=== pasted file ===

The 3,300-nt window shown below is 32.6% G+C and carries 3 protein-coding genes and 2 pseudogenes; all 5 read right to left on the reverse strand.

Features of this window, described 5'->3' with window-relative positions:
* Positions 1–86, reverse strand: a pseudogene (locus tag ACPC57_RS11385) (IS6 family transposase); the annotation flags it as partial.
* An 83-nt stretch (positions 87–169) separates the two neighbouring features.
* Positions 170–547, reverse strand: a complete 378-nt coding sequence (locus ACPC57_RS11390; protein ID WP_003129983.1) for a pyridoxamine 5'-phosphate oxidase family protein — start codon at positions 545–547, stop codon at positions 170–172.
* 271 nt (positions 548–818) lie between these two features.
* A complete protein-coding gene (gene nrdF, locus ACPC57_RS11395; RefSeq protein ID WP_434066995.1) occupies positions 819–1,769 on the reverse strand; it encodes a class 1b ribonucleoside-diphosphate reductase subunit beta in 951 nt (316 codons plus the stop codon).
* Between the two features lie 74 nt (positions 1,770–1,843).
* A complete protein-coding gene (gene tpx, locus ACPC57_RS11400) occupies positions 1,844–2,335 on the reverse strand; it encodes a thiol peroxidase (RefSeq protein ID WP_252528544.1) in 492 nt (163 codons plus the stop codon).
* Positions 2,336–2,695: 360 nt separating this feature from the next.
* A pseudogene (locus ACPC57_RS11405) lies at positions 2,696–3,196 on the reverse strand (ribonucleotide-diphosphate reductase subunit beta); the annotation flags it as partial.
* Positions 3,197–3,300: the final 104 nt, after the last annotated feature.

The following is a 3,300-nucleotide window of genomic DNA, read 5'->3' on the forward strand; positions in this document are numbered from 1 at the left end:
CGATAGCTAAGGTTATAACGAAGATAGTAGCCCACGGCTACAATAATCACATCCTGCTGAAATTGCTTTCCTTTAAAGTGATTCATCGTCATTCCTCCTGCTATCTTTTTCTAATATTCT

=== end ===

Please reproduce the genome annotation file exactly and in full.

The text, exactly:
The 3,300-nt window shown below is 32.6% G+C and carries 3 protein-coding genes and 2 pseudogenes; all 5 read right to left on the reverse strand.

Features of this window, described 5'->3' with window-relative positions:
* Positions 1–86, reverse strand: a pseudogene (locus tag ACPC57_RS11385) (IS6 family transposase); the annotation flags it as partial.
* An 83-nt stretch (positions 87–169) separates the two neighbouring features.
* Positions 170–547, reverse strand: a complete 378-nt coding sequence (locus ACPC57_RS11390; protein ID WP_003129983.1) for a pyridoxamine 5'-phosphate oxidase family protein — start codon at positions 545–547, stop codon at positions 170–172.
* 271 nt (positions 548–818) lie between these two features.
* A complete protein-coding gene (gene nrdF, locus ACPC57_RS11395; RefSeq protein ID WP_434066995.1) occupies positions 819–1,769 on the reverse strand; it encodes a class 1b ribonucleoside-diphosphate reductase subunit beta in 951 nt (316 codons plus the stop codon).
* Between the two features lie 74 nt (positions 1,770–1,843).
* A complete protein-coding gene (gene tpx, locus ACPC57_RS11400) occupies positions 1,844–2,335 on the reverse strand; it encodes a thiol peroxidase (RefSeq protein ID WP_252528544.1) in 492 nt (163 codons plus the stop codon).
* Positions 2,336–2,695: 360 nt separating this feature from the next.
* A pseudogene (locus ACPC57_RS11405) lies at positions 2,696–3,196 on the reverse strand (ribonucleotide-diphosphate reductase subunit beta); the annotation flags it as partial.
* Positions 3,197–3,300: the final 104 nt, after the last annotated feature.

The following is a 3,300-nucleotide window of genomic DNA, read 5'->3' on the forward strand; positions in this document are numbered from 1 at the left end:
CGATAGCTAAGGTTATAACGAAGATAGTAGCCCACGGCTACAATAATCACATCCTGCTGAAATTGCTTTCCTTTAAAGTGATTCATCGTCATTCCTCCTGCTATCTTTTTCTAATATTCT